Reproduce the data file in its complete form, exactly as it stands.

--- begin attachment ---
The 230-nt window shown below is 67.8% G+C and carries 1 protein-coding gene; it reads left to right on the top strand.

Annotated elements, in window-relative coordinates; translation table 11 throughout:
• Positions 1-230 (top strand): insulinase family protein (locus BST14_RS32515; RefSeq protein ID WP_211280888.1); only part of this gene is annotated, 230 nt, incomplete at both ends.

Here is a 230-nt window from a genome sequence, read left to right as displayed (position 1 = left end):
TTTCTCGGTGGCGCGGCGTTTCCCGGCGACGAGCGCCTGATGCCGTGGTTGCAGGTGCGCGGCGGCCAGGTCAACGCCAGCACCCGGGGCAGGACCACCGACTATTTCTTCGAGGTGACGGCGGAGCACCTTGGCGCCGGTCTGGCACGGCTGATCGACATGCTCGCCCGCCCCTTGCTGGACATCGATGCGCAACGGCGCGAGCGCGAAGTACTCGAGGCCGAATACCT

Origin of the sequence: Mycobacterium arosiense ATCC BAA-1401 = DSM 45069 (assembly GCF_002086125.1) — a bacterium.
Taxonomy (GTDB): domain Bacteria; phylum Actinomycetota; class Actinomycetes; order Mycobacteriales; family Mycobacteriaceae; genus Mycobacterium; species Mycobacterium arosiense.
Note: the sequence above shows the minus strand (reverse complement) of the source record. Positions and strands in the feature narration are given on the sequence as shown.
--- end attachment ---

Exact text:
The 230-nt window shown below is 67.8% G+C and carries 1 protein-coding gene; it reads left to right on the top strand.

Annotated elements, in window-relative coordinates; translation table 11 throughout:
• Positions 1-230 (top strand): insulinase family protein (locus BST14_RS32515; RefSeq protein ID WP_211280888.1); only part of this gene is annotated, 230 nt, incomplete at both ends.

Here is a 230-nt window from a genome sequence, read left to right as displayed (position 1 = left end):
TTTCTCGGTGGCGCGGCGTTTCCCGGCGACGAGCGCCTGATGCCGTGGTTGCAGGTGCGCGGCGGCCAGGTCAACGCCAGCACCCGGGGCAGGACCACCGACTATTTCTTCGAGGTGACGGCGGAGCACCTTGGCGCCGGTCTGGCACGGCTGATCGACATGCTCGCCCGCCCCTTGCTGGACATCGATGCGCAACGGCGCGAGCGCGAAGTACTCGAGGCCGAATACCT

Origin of the sequence: Mycobacterium arosiense ATCC BAA-1401 = DSM 45069 (assembly GCF_002086125.1) — a bacterium.
Taxonomy (GTDB): domain Bacteria; phylum Actinomycetota; class Actinomycetes; order Mycobacteriales; family Mycobacteriaceae; genus Mycobacterium; species Mycobacterium arosiense.
Note: the sequence above shows the minus strand (reverse complement) of the source record. Positions and strands in the feature narration are given on the sequence as shown.